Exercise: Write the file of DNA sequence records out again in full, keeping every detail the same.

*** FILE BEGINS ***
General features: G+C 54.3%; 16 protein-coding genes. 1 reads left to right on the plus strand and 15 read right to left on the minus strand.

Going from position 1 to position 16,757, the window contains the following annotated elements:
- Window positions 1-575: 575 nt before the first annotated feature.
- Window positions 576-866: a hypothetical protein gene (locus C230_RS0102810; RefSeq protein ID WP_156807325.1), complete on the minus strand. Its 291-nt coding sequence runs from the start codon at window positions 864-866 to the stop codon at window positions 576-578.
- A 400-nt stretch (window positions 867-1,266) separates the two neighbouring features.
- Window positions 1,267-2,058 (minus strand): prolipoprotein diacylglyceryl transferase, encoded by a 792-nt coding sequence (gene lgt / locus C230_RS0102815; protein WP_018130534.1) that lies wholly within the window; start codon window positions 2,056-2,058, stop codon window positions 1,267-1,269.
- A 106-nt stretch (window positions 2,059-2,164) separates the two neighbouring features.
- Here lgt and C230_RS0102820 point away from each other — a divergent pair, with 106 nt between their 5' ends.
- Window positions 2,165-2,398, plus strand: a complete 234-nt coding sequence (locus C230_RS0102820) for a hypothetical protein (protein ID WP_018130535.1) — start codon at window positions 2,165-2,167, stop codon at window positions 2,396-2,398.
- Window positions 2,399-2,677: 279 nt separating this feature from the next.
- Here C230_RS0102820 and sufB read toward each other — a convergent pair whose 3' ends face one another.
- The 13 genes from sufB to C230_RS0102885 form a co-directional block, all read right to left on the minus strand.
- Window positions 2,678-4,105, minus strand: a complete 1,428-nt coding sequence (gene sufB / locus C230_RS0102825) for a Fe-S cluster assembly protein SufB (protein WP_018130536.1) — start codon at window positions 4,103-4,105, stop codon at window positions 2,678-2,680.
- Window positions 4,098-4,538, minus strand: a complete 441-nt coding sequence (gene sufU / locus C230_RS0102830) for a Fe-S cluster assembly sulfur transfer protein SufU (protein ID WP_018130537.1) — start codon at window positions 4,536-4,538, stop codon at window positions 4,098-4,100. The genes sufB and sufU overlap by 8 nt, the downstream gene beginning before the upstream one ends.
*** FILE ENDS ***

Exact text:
General features: G+C 54.3%; 16 protein-coding genes. 1 reads left to right on the plus strand and 15 read right to left on the minus strand.

Going from position 1 to position 16,757, the window contains the following annotated elements:
- Window positions 1-575: 575 nt before the first annotated feature.
- Window positions 576-866: a hypothetical protein gene (locus C230_RS0102810; RefSeq protein ID WP_156807325.1), complete on the minus strand. Its 291-nt coding sequence runs from the start codon at window positions 864-866 to the stop codon at window positions 576-578.
- A 400-nt stretch (window positions 867-1,266) separates the two neighbouring features.
- Window positions 1,267-2,058 (minus strand): prolipoprotein diacylglyceryl transferase, encoded by a 792-nt coding sequence (gene lgt / locus C230_RS0102815; protein WP_018130534.1) that lies wholly within the window; start codon window positions 2,056-2,058, stop codon window positions 1,267-1,269.
- A 106-nt stretch (window positions 2,059-2,164) separates the two neighbouring features.
- Here lgt and C230_RS0102820 point away from each other — a divergent pair, with 106 nt between their 5' ends.
- Window positions 2,165-2,398, plus strand: a complete 234-nt coding sequence (locus C230_RS0102820) for a hypothetical protein (protein ID WP_018130535.1) — start codon at window positions 2,165-2,167, stop codon at window positions 2,396-2,398.
- Window positions 2,399-2,677: 279 nt separating this feature from the next.
- Here C230_RS0102820 and sufB read toward each other — a convergent pair whose 3' ends face one another.
- The 13 genes from sufB to C230_RS0102885 form a co-directional block, all read right to left on the minus strand.
- Window positions 2,678-4,105, minus strand: a complete 1,428-nt coding sequence (gene sufB / locus C230_RS0102825) for a Fe-S cluster assembly protein SufB (protein WP_018130536.1) — start codon at window positions 4,103-4,105, stop codon at window positions 2,678-2,680.
- Window positions 4,098-4,538, minus strand: a complete 441-nt coding sequence (gene sufU / locus C230_RS0102830) for a Fe-S cluster assembly sulfur transfer protein SufU (protein ID WP_018130537.1) — start codon at window positions 4,536-4,538, stop codon at window positions 4,098-4,100. The genes sufB and sufU overlap by 8 nt, the downstream gene beginning before the upstream one ends.